Praise the Lard! A Maligned Fat Makes a Resurgence

Friday, June 05, 2009

Lard was once the most common fat for baking, but came to be seen as dirty and unhealthful. Now, food scientists have shown that home-rendered lard isn't as bad for your health as, say, margarine. And it tastes wonderful! Our guest, discussing the benefits of lard, is food writer Regina Schrambling. Also on the show is chef Zarela Martinez, a self-proclaimed lard crusader. She has been preaching the gospel of lard for over fifteen years and is glad that people are finally listening.

For pie crust and chocolate cupcake recipes, click here. Those recipes come from Southern cooks (and lard fans) Matt and Ted Lee.

Watch Zarela Martinez demonstrate how easy it is to render lard at home:

Enjoy these two lard-friendly recipes, courtesy of The Lee Brothers.


Time: 1 hour

  • 11 tablespoons cold lard
  • 2 tablespoons unsalted butter
  • 2 1/2 cups all-purpose flour
  • 1/2 teaspoon salt
  • 3 tablespoons sour cream
  • Milk, if necessary.
  1. In a large bowl, work lard and butter into flour and salt with a fork or pastry blender until evenly distributed. Roll out on a floured surface, then scrape into a ball and roll out again. Return dough to bowl, and place in freezer to chill for 10 minutes.
  2. Blend sour cream into dough to moisten, then roll out once more. If dough needs more moisture to hold it together, add a few tablespoons of milk. Work dough into a ball, cover with plastic wrap and refrigerate for 20 minutes. Meanwhile, preheat oven to 375 degrees.
  3. Divide the dough in two, then roll out again. Press one crust into a lightly greased pie pan. Bake for 10 minutes. (A second crust can top a double-crust pie, or be wrapped in plastic wrap and refrigerated for up to three days, or frozen for up to several months.)

Yield: Two 9-inch single crusts.


Time: 30 minutes

  • 2 eggs
  • 6 tablespoons lard
  • 1 cup brown sugar
  • 4 ounces unsweetened chocolate, melted and cooled 10 minutes
  • 1 egg white
  • 1 1/2 cups all-purpose flour
  • 3/4 teaspoon baking soda
  • 3/4 teaspoon baking powder
  • 1/2 teaspoon salt
  • 1 cup milk
  • 1 teaspoon vanilla

For the icing:

  • 1 stick unsalted butter
  • 3 cups confectioners' sugar
  • 1/4 cup milk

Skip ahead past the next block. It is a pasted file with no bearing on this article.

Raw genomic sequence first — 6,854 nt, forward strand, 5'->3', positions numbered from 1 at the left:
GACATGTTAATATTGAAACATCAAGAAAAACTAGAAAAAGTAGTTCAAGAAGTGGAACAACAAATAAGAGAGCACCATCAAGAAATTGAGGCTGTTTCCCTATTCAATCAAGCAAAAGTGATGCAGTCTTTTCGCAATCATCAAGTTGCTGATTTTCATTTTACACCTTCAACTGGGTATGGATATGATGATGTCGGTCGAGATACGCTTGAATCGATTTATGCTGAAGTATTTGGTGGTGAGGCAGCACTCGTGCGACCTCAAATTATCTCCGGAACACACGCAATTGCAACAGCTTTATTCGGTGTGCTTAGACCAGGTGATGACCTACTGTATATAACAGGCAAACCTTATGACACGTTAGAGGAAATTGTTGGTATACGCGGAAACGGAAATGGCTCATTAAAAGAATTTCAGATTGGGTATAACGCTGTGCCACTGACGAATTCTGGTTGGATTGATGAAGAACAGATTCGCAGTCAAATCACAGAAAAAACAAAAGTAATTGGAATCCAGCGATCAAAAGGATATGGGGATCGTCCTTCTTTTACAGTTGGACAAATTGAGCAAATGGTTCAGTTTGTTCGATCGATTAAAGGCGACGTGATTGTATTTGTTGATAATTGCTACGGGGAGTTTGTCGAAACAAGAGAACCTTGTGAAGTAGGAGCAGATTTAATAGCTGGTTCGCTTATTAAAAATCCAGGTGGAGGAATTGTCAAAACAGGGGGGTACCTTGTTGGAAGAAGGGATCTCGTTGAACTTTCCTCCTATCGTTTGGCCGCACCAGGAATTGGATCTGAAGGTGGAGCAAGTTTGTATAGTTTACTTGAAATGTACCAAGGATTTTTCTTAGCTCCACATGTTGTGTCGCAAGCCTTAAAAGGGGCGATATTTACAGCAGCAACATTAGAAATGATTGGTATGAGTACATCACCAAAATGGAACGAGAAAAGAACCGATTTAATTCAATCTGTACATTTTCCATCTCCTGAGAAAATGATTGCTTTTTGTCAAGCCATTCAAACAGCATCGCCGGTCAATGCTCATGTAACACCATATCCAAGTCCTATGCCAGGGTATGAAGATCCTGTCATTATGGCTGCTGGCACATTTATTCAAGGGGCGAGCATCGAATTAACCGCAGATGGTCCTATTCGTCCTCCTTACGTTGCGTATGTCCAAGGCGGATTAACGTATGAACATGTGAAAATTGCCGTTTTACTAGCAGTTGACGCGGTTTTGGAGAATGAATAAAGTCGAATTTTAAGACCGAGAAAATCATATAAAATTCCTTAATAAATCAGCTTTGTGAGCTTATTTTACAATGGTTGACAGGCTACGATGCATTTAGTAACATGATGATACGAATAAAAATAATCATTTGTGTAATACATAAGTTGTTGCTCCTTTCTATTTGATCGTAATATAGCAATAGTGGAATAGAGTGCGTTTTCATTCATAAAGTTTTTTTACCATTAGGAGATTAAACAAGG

• 1 teaspoon vanilla
  1. Preheat oven to 350 degrees. In a small bowl, beat egg yolks. In a large bowl, cream lard with sugar. Add yolks, beating until smooth. Stir in chocolate. In a small bowl, beat egg white until frothy; fold into batter.
  2. In a large bowl, mix flour, baking soda, baking powder and salt. Add half the dry ingredients to batter, and beat gently while pouring in half the milk and the vanilla. Repeat with remaining dry ingredients, then remaining milk.
  3. Pour batter into a muffin pan with foil cupcake liners. Bake 18 to 20 minutes, or until a toothpick inserted into center of cake comes out clean. Remove from oven, and let cool in pan for five minutes. Move to a cooling rack; when cupcakes are completely cool, they can be iced.
  4. Make icing: In a bowl, beat all ingredients until creamy. For stiffer consistency, beat in more confectioners' sugar. Spread over cupcakes.

Yield: 6 cupcakes.


Zarela Martinez and Regina Schrambling

Hosted by:

Andrea Bernstein and Todd Zwillich


Melissa Locker

Comments [4]


That is my mother playing the piano. I'm so happy you like it. She passed away 3 years ago and I still get to hear her whenever I want.

Jun. 06 2009 11:00 AM

Zarela, can you please tell me about the piano soundtrack in the background... ? I love it very much.

Jun. 05 2009 05:05 PM

We are very much aware and respectful of people's dietary preferences when cooking at my restaurant,Zarela. However, there are some things, like tamales, that simply do not work with any other fat. That still leaves a wide choice of dishes to enjoy.

Jun. 05 2009 01:03 PM
Nicky McCatty

LARD *IS* A DIRTY WORD. More and more of your listeners are Jews who keep some kashrut, or Muslims or keep some level of Hallal.

For us, the eating-out situation has improved considerably in recent years, thanks to the abandonment of lard. The more you encourage lard's use, the harder it is for us to find places to go, outside of the home.

Jun. 05 2009 10:00 AM

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